OPINION: Your old mate reckons Fonterra and its dairy farmer shareholders may well be all cock-a-hoop about the prospects of a near $8 payout this year and one north of $8 next year.
Giant food retailer Coles is chasing more direct suppliers and ramping up the pressure on milk processors by announcing three-year minimum price contracts to secure the supply.
Australian media reports say Coles will pay farmers a full season price of about A$7.19/kgMS, which puts them ahead of most processors, including Fonterra.
Fonterra, which collects and processes milk in Victoria and Tasmania, recently came out with an opening price of A$6.55/kgMS.
In Australia, milk supply agreements for the new season must be signed before June 30.
A Fonterra spokesperson told Dairy News that while it couldn't comment on what Coles is doing, in terms of its own milk supply, it has come out early with an opening price.
"Coming out early with an opening price for the new season means out team has been able to get a head start and are out talking to farmers and getting agreements signed ahead of the 30 June deadline.
"The response from our farmers on our price announcement has been really positive; they appreciate the early signal which helps them plan for the season ahead."
Fonterra has been facing strong competition in Australia from other processors like Saputo. In its latest Global Dairy Update, Fonterra says its season-to-date collection to April 2021 is down 1.1% compared to last year.
Farmers seeking a better milk price have been dropping processors and signing directly with Coles.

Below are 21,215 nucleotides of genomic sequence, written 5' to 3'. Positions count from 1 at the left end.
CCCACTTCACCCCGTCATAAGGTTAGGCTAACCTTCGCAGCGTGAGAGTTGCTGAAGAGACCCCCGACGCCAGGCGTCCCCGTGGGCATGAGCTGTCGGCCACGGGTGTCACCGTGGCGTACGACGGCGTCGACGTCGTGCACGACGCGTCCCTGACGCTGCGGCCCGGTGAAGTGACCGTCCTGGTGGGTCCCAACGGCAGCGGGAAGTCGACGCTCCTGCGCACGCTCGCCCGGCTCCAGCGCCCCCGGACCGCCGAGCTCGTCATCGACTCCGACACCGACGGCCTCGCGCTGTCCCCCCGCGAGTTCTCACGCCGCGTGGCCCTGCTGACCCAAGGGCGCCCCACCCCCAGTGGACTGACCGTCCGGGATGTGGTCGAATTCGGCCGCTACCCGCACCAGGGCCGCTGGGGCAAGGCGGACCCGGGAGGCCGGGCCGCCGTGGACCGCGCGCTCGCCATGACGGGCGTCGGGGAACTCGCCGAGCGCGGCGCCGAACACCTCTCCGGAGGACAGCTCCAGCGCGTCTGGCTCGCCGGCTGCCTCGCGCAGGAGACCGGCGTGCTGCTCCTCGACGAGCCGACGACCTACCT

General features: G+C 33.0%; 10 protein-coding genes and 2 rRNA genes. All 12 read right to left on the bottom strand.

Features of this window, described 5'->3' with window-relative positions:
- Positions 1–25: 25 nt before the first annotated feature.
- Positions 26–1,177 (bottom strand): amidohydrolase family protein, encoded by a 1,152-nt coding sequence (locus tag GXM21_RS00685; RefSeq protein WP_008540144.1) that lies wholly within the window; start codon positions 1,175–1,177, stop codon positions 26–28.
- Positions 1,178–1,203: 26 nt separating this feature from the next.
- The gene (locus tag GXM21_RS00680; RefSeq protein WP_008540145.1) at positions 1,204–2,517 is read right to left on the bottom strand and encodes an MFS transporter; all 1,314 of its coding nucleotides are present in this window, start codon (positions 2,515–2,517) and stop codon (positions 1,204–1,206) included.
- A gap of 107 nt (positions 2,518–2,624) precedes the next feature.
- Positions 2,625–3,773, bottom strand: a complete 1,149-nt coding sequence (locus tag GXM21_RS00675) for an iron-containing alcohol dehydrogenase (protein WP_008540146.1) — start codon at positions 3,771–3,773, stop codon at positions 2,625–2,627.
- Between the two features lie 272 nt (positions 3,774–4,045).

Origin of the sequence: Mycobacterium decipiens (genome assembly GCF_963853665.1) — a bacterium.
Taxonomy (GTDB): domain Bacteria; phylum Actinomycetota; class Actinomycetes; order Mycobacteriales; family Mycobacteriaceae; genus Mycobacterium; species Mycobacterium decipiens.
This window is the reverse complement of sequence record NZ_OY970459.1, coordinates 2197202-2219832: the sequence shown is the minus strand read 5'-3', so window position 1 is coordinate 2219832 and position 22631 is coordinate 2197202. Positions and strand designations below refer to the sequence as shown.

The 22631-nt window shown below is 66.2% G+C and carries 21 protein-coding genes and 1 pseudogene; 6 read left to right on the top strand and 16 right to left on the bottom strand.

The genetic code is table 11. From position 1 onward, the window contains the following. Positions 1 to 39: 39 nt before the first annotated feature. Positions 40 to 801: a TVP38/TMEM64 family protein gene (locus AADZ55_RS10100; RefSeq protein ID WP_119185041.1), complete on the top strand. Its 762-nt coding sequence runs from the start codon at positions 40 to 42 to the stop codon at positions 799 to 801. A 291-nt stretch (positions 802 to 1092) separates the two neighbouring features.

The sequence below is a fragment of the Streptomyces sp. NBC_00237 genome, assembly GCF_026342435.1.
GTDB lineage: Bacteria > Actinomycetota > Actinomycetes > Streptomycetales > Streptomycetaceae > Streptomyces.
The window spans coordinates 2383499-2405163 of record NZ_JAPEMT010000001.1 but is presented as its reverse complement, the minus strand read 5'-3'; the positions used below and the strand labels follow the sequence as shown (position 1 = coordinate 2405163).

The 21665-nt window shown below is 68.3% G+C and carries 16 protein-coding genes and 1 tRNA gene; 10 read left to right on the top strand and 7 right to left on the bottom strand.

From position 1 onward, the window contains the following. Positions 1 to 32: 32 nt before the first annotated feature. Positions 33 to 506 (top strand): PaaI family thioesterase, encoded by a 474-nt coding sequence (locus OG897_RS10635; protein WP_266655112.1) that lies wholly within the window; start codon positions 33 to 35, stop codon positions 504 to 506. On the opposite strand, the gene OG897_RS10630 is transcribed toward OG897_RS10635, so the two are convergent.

Coles launched its direct-sourcing model in Victoria and New South Wales in 2019. The model was extended to South Australia and Western Australia in 2020.
Under the model, Coles offers a farmgate price to farmers, and pays dairy processors to process and bottle the milk. Under a processing agreement, Bega Dairy & Drinks will process and bottle milk sourced from Tasmanian farmers at their plant in Hobart to produce Coles Brand fresh white milk. It is now recruiting farmers to supply milk for Coles branded cheese.
Coles says it has over 60 Australian dairy farms supplying milk under direct contracting arrangements.
By sourcing directly for Coles Brand Cheese it expects to lift this number to around 100 Australian farms across the country supplying around 400 million litres of milk every year.
Dairy farmer Peter Delahunty from Alvie in Western Victoria said that his three-year supply contract with Coles, signed in July 2020, was a game-changer for his dairy farm.
"Having direct access to the Coles Dairy Team was important to my business as it gives true meaning to 'working as a team'," he says.
"The financial certainty of a three-year price and the day-to-day support of my farm has been the best I have experienced in my 46-year farming career."
Charlotte Rhodes, Coles general manager for dairy, says the success of direct sourcing for Coles Brand milk and positive feedback from dairy farmers had prompted the expansion of the model to Coles Brand Australian cheese.
"Every time we have been to market looking to buy milk directly from farmers the response has been very positive, and we really value the relationships we have been able to build with our dairy farmer suppliers," she said.
"Extending our direct-sourcing model is part of our commitment to investing in a sustainable future for the Australian dairy sector, and our farmers have told us that it has made a real difference for their businesses."